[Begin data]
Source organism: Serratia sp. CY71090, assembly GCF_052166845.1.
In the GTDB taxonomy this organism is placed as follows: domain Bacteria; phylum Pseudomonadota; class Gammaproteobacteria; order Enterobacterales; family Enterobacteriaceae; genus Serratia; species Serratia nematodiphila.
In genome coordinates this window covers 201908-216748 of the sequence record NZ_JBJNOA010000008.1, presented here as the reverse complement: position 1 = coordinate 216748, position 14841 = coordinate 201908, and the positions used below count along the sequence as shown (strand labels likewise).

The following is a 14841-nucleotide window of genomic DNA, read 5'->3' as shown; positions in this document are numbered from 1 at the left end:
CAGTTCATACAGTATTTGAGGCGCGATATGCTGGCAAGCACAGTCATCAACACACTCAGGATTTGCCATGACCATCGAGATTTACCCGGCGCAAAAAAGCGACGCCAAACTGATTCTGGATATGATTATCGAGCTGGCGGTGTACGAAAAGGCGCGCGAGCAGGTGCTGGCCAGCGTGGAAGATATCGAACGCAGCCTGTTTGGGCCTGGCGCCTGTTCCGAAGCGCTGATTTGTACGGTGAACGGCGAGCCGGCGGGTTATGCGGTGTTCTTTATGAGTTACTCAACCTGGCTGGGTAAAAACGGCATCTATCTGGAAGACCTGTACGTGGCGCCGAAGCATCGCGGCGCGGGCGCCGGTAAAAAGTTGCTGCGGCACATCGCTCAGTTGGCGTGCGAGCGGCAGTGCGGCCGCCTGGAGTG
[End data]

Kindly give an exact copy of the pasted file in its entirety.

Source organism: Serratia sp. CY71090, assembly GCF_052166845.1.
In the GTDB taxonomy this organism is placed as follows: domain Bacteria; phylum Pseudomonadota; class Gammaproteobacteria; order Enterobacterales; family Enterobacteriaceae; genus Serratia; species Serratia nematodiphila.
In genome coordinates this window covers 201908-216748 of the sequence record NZ_JBJNOA010000008.1, presented here as the reverse complement: position 1 = coordinate 216748, position 14841 = coordinate 201908, and the positions used below count along the sequence as shown (strand labels likewise).

The following is a 14841-nucleotide window of genomic DNA, read 5'->3' as shown; positions in this document are numbered from 1 at the left end:
CAGTTCATACAGTATTTGAGGCGCGATATGCTGGCAAGCACAGTCATCAACACACTCAGGATTTGCCATGACCATCGAGATTTACCCGGCGCAAAAAAGCGACGCCAAACTGATTCTGGATATGATTATCGAGCTGGCGGTGTACGAAAAGGCGCGCGAGCAGGTGCTGGCCAGCGTGGAAGATATCGAACGCAGCCTGTTTGGGCCTGGCGCCTGTTCCGAAGCGCTGATTTGTACGGTGAACGGCGAGCCGGCGGGTTATGCGGTGTTCTTTATGAGTTACTCAACCTGGCTGGGTAAAAACGGCATCTATCTGGAAGACCTGTACGTGGCGCCGAAGCATCGCGGCGCGGGCGCCGGTAAAAAGTTGCTGCGGCACATCGCTCAGTTGGCGTGCGAGCGGCAGTGCGGCCGCCTGGAGTG